In a rare showing of bipartisanship, U.S. Speaker of the House of Representatives John Boehner and his predecessor, Nancy Pelosi, both Catholics, have both issued invitations for Pope Francis to address a joint session of Congress.

In a statement, Boehner, a Republican, said, "The Holy Father's pastoral message challenges people of all faiths, ideologies and political parties. His address as a visiting head of state before a joint meeting of the House and Senate would honor our nation in keeping with the best traditions of our democratic institutions. It would also offer an excellent opportunity for the American people as well as the nations of the world to hear his message in full."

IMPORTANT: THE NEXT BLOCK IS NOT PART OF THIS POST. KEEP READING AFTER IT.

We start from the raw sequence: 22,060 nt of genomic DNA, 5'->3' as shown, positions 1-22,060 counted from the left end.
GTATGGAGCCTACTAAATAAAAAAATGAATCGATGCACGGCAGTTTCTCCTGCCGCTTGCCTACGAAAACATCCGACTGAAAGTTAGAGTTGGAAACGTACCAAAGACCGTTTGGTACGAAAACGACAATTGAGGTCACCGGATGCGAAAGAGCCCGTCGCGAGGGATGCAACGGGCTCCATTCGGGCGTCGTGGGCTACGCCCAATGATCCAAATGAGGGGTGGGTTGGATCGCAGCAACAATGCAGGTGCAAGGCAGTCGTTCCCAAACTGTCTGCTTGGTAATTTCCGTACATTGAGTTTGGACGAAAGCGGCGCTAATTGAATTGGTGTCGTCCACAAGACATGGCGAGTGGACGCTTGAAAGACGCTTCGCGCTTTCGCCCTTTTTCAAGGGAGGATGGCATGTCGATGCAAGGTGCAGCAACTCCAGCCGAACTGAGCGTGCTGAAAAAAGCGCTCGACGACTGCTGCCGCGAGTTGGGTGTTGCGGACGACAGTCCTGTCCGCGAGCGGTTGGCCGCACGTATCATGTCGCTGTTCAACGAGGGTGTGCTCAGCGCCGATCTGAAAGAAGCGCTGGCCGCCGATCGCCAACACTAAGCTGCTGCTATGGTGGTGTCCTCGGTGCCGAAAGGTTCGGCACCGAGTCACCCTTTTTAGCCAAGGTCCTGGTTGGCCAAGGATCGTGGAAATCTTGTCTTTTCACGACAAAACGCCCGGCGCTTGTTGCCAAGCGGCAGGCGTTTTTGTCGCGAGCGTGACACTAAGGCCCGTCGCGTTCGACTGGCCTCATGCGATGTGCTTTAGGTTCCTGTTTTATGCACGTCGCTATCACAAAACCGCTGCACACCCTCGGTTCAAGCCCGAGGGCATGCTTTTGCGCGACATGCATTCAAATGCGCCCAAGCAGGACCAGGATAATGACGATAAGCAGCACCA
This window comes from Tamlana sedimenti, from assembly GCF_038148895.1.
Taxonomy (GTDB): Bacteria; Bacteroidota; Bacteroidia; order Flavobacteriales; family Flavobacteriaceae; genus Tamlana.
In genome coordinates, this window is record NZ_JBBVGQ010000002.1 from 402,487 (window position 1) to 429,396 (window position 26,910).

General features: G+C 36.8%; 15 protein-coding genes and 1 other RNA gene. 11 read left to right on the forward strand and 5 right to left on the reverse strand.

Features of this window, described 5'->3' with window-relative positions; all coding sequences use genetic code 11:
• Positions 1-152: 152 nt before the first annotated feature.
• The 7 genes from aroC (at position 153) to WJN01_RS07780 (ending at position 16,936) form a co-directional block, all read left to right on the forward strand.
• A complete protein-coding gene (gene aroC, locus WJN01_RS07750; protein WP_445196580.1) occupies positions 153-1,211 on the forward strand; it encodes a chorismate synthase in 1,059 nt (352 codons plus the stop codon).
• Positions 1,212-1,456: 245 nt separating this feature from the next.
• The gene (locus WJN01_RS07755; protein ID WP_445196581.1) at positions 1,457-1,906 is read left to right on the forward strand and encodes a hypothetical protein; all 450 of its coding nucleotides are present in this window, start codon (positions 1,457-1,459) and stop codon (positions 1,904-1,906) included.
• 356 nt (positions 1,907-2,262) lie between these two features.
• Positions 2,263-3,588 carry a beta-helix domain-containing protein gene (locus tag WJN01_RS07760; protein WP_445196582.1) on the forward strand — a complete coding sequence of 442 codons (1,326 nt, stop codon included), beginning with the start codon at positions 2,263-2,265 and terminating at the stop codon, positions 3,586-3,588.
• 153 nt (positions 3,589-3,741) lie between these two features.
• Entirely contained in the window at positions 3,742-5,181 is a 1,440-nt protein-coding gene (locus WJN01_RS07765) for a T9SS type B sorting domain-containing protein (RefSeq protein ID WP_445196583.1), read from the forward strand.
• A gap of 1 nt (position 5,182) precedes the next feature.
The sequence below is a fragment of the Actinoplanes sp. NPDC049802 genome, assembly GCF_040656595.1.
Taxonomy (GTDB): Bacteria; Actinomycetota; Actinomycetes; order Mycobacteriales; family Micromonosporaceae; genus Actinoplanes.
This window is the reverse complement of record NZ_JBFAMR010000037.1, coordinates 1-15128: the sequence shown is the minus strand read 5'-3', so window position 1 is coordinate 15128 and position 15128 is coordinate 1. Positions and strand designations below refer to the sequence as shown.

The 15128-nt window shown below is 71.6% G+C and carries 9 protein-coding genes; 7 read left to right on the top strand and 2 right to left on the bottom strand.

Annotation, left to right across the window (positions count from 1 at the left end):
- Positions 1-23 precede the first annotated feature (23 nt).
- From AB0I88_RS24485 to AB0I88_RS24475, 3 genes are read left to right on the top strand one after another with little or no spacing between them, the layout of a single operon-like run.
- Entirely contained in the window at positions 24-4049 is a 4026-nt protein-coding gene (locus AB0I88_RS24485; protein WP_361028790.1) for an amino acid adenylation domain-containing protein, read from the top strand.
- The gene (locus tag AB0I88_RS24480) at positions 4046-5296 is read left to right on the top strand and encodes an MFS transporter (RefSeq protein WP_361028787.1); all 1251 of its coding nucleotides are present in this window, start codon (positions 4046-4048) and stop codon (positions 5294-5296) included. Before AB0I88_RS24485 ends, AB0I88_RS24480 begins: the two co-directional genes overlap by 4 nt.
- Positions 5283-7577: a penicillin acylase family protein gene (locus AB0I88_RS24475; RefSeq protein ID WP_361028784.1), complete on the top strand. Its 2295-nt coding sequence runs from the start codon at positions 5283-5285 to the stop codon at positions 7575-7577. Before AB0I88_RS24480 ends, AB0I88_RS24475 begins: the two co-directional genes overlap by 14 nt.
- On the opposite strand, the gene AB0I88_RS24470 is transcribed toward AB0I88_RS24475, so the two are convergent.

Pelosi, a staunch Democrat, issued the following statement, ""Whether inspired by St. Francis of Assisi, who cared for all of God's creation, or by St. Joseph, protector of the church, Pope Francis has lived his values and upheld his promise to be a moral force, to protect the poor and the needy, to serve as a champion of the less fortunate, and to promote love and understanding among faiths and nations."

If Pope Francis, elected at the age of 76,  accepts the invitation, it will be the first time in history that a Pope has addressed a joint session of Congress. Francis has managed to appeal to both liberals and conservatives with a mix of humility and concern for the poor along with affirmations of Catholic doctrine on abortion, contraception, homosexuality, and opposition to the ordination of women as priests.    But Francis is also taking steps to erase the separation between the Catholic Church and various groups by engaging in interfaith dialogue with American Pentecostals, Orthodox traditions, Judaism, Islam, and atheists.

On March 27, President Barack Obama will be visiting with the Pope at the Vatican.   




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